Wilderness Society National Director Lyndon Schneiders said: ‘The Turnbull Government claims it’s working hard to save the Great Barrier Reef but it’s taking little action on the biggest threats to the Reef – climate change and deforestation – and deforestation adds to climate change. Both deforestation rates and greenhouse gas emissions have climbed under the Turnbull-Abbott Government. Furthermore, Turnbull Government MPs are actively campaigning against taking real action to tackle both these threats. Clearing 36,600ha is like wiping out half of Bahrain, where the World Heritage Committee is meeting.’

WWF-Australia Chief Executive Dermot O’Gorman said: ‘The science says the Reef won’t be around for our children unless the federal government delivers on its UNESCO commitments and takes much stronger action on climate change.’

AMCS Great Barrier Reef Campaign Director Imogen Zethoven said: ‘Australia’s promise to strengthen laws to protect bushland in Reef catchments was one of the key pledges that convinced the World Heritage Committee not to place the Reef on the ‘In Danger’ list in 2015. While Queensland recently passed stronger laws, the Federal government has so far failed to use national environmental law to stop large-scale tree clearing in the Reef catchment to help fulfil this critical promise to the international community.’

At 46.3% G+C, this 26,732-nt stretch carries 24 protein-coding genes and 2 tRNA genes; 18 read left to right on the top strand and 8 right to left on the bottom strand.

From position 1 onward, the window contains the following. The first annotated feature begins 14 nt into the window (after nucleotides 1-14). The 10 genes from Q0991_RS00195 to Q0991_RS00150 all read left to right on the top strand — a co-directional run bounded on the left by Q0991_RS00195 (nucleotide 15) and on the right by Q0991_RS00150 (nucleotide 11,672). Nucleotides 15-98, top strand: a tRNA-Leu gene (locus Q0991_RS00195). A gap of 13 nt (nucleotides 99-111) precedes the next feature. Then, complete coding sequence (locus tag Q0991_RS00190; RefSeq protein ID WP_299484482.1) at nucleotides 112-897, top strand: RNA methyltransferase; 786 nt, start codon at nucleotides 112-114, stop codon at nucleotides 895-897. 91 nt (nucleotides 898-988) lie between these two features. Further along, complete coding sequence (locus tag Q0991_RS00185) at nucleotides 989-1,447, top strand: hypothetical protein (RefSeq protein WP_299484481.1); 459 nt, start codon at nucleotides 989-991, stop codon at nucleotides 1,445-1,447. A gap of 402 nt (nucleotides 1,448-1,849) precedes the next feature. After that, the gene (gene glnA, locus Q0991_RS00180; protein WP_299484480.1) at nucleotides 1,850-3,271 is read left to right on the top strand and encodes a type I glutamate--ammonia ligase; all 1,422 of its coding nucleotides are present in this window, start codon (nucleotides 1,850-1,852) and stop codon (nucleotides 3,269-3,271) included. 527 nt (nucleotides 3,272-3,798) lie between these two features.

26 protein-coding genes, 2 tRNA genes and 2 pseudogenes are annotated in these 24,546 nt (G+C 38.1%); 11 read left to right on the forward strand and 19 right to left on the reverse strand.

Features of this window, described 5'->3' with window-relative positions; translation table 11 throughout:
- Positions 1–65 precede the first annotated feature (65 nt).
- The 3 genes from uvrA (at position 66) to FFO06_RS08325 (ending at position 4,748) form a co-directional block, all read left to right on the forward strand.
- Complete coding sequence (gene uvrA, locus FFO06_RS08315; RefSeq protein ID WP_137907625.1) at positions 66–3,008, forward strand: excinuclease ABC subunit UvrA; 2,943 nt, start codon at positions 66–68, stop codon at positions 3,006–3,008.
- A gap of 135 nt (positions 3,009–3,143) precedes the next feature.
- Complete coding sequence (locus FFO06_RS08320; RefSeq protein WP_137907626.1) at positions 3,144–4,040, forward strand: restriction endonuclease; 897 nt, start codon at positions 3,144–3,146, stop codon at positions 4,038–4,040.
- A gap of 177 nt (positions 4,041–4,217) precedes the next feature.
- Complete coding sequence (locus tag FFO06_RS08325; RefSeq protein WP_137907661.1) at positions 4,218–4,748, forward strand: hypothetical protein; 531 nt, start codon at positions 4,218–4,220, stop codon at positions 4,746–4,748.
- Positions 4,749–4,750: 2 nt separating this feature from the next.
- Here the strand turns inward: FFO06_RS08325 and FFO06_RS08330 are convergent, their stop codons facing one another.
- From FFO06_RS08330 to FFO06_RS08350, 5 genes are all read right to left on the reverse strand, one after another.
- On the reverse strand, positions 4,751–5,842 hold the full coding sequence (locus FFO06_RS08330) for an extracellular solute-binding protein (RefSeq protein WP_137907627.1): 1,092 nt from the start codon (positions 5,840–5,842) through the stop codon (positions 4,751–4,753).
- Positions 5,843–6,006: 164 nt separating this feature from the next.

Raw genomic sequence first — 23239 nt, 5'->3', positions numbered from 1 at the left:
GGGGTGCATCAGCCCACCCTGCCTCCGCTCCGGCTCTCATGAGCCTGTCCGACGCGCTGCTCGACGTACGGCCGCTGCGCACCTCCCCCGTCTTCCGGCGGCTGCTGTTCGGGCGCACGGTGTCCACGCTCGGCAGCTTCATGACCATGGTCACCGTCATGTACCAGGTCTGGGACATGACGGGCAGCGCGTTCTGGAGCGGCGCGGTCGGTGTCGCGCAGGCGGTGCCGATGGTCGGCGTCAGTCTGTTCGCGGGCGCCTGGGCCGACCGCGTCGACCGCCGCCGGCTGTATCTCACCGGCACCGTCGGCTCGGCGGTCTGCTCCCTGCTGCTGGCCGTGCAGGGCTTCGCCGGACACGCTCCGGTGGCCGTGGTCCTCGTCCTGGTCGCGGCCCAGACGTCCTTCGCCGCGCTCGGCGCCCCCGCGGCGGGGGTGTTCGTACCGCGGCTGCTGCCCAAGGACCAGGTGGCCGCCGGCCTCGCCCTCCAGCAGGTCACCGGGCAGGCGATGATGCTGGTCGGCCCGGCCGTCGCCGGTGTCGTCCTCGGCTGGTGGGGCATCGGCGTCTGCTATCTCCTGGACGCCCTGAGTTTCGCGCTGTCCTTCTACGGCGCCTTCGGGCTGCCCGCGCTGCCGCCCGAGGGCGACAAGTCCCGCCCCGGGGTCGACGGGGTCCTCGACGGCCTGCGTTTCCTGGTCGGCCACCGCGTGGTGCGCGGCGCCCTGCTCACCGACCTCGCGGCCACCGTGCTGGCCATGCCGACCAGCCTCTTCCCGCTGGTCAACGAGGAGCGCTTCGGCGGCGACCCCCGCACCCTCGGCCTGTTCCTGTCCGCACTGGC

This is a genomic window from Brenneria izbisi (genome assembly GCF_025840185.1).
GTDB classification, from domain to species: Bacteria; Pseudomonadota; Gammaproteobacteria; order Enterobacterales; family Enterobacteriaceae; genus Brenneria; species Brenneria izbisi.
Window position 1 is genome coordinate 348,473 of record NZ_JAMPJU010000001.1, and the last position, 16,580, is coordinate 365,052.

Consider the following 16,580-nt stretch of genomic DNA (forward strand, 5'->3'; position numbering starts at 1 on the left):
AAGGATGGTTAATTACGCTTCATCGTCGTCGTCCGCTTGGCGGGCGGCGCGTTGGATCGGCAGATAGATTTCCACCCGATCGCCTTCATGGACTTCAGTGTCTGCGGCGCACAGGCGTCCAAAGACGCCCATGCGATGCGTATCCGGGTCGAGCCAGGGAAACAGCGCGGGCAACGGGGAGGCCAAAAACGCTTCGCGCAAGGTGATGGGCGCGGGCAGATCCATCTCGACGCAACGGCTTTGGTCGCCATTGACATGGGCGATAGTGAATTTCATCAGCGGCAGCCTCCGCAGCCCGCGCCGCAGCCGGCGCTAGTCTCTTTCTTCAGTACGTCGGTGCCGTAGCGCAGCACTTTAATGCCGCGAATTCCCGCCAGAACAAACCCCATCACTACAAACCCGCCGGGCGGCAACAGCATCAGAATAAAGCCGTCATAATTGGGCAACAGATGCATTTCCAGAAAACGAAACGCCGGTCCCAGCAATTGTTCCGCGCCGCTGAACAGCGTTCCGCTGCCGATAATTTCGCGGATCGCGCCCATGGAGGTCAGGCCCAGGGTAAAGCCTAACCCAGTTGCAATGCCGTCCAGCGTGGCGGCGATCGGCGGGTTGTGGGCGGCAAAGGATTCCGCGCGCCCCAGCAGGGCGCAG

Australian Conservation Foundation Chief Executive Kelly O’Shanassy, said: ‘It makes no sense for the Australian Government to be approving tree clearing and creating more pollution in sensitive Great Barrier Reef catchments while it is investing $500 million to fix the problems.’